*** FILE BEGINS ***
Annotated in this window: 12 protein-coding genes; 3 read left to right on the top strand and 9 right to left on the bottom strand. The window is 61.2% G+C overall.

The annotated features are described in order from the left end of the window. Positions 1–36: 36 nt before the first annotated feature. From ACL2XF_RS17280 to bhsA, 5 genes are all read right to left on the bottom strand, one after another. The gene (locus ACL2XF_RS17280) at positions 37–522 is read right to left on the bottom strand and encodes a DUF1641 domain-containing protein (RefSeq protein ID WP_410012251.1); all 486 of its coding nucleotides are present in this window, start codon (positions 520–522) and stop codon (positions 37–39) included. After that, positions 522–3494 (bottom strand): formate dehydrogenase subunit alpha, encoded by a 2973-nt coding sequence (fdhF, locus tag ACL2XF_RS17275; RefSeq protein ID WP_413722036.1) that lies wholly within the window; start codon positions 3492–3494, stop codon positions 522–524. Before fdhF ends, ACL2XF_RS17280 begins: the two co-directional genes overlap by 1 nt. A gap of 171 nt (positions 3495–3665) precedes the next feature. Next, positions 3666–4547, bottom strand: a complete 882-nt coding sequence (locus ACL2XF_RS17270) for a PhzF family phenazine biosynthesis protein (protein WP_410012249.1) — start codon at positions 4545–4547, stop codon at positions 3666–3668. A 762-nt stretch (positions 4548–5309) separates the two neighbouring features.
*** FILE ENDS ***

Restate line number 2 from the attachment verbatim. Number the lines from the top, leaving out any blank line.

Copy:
The annotated features are described in order from the left end of the window. Positions 1–36: 36 nt before the first annotated feature. From ACL2XF_RS17280 to bhsA, 5 genes are all read right to left on the bottom strand, one after another. The gene (locus ACL2XF_RS17280) at positions 37–522 is read right to left on the bottom strand and encodes a DUF1641 domain-containing protein (RefSeq protein ID WP_410012251.1); all 486 of its coding nucleotides are present in this window, start codon (positions 520–522) and stop codon (positions 37–39) included. After that, positions 522–3494 (bottom strand): formate dehydrogenase subunit alpha, encoded by a 2973-nt coding sequence (fdhF, locus tag ACL2XF_RS17275; RefSeq protein ID WP_413722036.1) that lies wholly within the window; start codon positions 3492–3494, stop codon positions 522–524. Before fdhF ends, ACL2XF_RS17280 begins: the two co-directional genes overlap by 1 nt. A gap of 171 nt (positions 3495–3665) precedes the next feature. Next, positions 3666–4547, bottom strand: a complete 882-nt coding sequence (locus ACL2XF_RS17270) for a PhzF family phenazine biosynthesis protein (protein WP_410012249.1) — start codon at positions 4545–4547, stop codon at positions 3666–3668. A 762-nt stretch (positions 4548–5309) separates the two neighbouring features.